I certainly sympathize with the owners and think that, for the sake of brand image if nothing else, Tesla should do something about this issue. However, the thought occurs to me that the low volume production sports car is a different beast from the Leaf, with different rules. I seem to remember our own Jack Baruth talking about self-destructing engines on recent Porsches, which cost in the area of $20k to fix, with no sympathy from the manufacturer. Ferraris, Lamborginis and even Lotuses are notoriously expensive to keep on the road.

    It should take a relatively simple reprogramming of the battery management software to fix this. Hopefully the problem will be fixed by Model S time.


  • avatar

    I know this will go over with the TTAC editorial staff like a lead balloon but, Jalopnik has this statement from Tesla on the issue published on their website:

    …All automobiles require some level of owner care. For example, combustion vehicles require regular oil changes or the engine will be destroyed. Electric vehicles should be plugged in and charging when not in use for maximum performance. All batteries are subject to damage if the charge is kept at zero for long periods of time. However, Tesla avoids this problem in virtually all instances with numerous counter-measures. Tesla batteries can remain unplugged for weeks (even months), without reaching zero state of charge. Owners of Roadster 2.0 and all subsequent Tesla products can request that their vehicle alert Tesla if SOC falls to a low level. All Tesla vehicles emit various visual and audible warnings if the battery pack falls below 5 percent SOC. Tesla provides extensive maintenance recommendations as part of the customer experience…

    They also have extensive links to the Roadster owner’s manual with reference to battery care.

    • 0 avatar
      Robert Schwartz

      In other words: “It is not our fault that these people are too stupid to own a our car.”

      There is a winning a strategy.

      • 0 avatar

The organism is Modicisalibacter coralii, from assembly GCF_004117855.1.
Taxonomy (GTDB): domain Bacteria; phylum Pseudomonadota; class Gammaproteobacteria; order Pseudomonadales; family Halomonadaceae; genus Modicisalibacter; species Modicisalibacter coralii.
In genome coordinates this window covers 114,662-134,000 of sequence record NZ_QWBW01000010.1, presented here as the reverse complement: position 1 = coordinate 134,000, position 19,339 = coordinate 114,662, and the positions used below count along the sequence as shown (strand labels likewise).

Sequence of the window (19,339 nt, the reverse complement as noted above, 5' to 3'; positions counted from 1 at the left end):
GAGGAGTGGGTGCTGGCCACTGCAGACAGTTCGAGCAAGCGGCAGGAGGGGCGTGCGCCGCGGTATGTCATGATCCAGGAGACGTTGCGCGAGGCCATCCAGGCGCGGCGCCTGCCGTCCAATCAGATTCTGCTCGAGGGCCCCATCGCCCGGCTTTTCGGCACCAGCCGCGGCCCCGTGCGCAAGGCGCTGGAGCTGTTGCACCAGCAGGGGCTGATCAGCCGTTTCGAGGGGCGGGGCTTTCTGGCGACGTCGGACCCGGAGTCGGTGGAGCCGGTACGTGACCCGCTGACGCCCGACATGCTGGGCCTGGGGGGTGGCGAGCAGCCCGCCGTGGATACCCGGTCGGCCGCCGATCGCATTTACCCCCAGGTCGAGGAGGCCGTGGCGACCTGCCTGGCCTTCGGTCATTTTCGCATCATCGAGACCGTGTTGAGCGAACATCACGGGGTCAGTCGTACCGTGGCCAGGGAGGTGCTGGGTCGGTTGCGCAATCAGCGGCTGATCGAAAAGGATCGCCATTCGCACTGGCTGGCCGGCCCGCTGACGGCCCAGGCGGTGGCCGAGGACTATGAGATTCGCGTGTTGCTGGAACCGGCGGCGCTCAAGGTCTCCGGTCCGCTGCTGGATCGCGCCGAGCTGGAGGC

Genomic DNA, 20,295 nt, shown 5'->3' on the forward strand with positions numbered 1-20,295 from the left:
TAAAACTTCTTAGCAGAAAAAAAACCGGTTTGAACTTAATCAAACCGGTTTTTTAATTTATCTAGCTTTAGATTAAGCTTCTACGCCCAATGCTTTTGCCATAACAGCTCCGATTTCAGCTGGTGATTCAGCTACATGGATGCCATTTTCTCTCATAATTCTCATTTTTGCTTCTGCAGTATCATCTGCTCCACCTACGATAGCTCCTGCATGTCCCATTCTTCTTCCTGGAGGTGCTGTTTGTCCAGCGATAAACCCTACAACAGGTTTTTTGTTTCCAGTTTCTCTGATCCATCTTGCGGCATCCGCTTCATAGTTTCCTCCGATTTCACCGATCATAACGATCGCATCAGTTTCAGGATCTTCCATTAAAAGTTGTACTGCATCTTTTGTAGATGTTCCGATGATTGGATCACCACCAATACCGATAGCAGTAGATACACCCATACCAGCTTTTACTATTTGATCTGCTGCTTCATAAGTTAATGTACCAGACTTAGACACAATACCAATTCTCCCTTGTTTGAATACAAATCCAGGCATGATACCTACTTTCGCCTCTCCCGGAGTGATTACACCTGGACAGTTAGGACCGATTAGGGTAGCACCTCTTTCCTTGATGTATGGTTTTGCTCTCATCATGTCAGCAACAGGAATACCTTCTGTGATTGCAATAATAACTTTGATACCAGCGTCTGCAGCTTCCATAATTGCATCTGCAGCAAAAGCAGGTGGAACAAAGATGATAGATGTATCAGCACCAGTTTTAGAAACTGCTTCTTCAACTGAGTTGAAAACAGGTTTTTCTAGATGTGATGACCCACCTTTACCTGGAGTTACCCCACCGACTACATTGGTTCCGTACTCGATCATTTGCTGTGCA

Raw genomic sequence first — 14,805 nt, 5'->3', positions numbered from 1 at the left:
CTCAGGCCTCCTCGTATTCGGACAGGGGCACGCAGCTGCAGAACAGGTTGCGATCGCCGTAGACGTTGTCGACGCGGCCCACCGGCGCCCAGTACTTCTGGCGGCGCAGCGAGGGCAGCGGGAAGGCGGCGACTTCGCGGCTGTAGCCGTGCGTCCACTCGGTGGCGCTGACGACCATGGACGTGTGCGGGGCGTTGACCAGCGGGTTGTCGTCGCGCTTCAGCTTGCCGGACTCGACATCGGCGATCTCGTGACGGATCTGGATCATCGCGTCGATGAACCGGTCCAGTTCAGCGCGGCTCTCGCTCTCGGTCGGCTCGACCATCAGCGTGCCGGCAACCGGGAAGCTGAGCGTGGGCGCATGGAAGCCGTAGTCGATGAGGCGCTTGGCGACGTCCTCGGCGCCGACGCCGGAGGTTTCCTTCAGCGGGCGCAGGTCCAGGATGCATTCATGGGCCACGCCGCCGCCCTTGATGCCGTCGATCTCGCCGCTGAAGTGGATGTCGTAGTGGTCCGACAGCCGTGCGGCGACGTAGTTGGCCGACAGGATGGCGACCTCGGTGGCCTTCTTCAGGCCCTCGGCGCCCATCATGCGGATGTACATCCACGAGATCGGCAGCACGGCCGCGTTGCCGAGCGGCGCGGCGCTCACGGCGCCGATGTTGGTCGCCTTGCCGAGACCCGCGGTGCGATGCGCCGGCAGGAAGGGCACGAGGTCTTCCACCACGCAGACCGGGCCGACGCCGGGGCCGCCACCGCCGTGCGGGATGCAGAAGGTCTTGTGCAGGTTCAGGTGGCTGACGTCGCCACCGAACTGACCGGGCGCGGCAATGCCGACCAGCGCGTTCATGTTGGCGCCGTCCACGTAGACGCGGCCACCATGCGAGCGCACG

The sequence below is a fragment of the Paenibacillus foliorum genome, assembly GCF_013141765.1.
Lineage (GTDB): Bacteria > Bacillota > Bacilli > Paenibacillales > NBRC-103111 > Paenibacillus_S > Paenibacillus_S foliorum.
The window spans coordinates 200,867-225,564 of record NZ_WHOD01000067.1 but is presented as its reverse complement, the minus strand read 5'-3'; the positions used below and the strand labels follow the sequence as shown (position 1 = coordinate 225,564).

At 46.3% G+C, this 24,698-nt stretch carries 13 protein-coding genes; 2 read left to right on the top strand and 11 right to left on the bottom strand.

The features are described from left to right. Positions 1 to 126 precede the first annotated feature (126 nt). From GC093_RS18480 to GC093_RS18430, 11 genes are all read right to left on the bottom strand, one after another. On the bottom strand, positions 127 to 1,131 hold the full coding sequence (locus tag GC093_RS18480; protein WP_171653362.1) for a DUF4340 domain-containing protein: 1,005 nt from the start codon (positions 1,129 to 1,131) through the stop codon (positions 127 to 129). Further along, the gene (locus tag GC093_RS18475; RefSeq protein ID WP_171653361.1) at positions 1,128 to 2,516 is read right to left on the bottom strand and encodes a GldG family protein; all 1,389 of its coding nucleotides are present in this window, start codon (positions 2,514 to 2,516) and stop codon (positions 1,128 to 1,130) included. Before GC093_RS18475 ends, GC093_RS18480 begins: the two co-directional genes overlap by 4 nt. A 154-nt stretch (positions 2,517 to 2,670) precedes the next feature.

And their analogy is flawed. I can park a car indefinitely (in theory) and not have to change the oil. Yes, eventually it will break down and turn into sludge – but if I flush, drain and fill in place, I should be good.

        The analogy would be more like, “Tesla owners need to be smarter and must realize they need to keep the engine running all the time to prevent a fault with the batteries.”

        The better analogy would be don’t let your gas tank ever go to empty and don’t go more than a week without running the engine for an extended period of time. 99.9% of the world would not buy a car that had those kind of requirements/restrictions.

        And lets remember – recently the lead engineering and director of chassis design both abruptly quit Tesla, just before the Model S is supposed to see the light of day. People don’t quit just months before their baby is born unless they are pushed out or have serious disagreements with where the project is going.

        All in all this doesn’t bode well for the Model S.

  • avatar

    $250.00 Hobby grade radio controlled cars have a low voltage cutoff for their Lithium Polymer battery packs to prevent this very damage. I’m a little unsure why Tesla can’t figure out how to prevent this type of damage from occuring.

  • avatar
    Dr. Kenneth Noisewater

    Or, they could dedicate 30-40% of the battery as a buffer to maintain an elevated minimum state of charge, like the Volt.. Of course, that would impact advertised range somewhat..

    • 0 avatar

      No, no, no, no, no, the Volt is evil, only has a 25 mile range, will leave you for dead in the Lincoln Tunnel at rush hour, and explodes when you plug it in.

      Shoot, don’t you watch FoxNews?

      30 lashes for even mentioning the Volt as having any superior solution to a Tesla or any other electrified vehicle – or any other vehicle for that matter.

      Everyone knows a 100K mile Yugo driven through upstate New York winters is better than a Volt. I read it from the B&B, so it has to be true!


  • avatar

    Why hasn’t Tesla said anything? This makes the Volt look like a better deal.

    • 0 avatar

      They have…

      Statement from Tesla on the issue published on Jalopnik: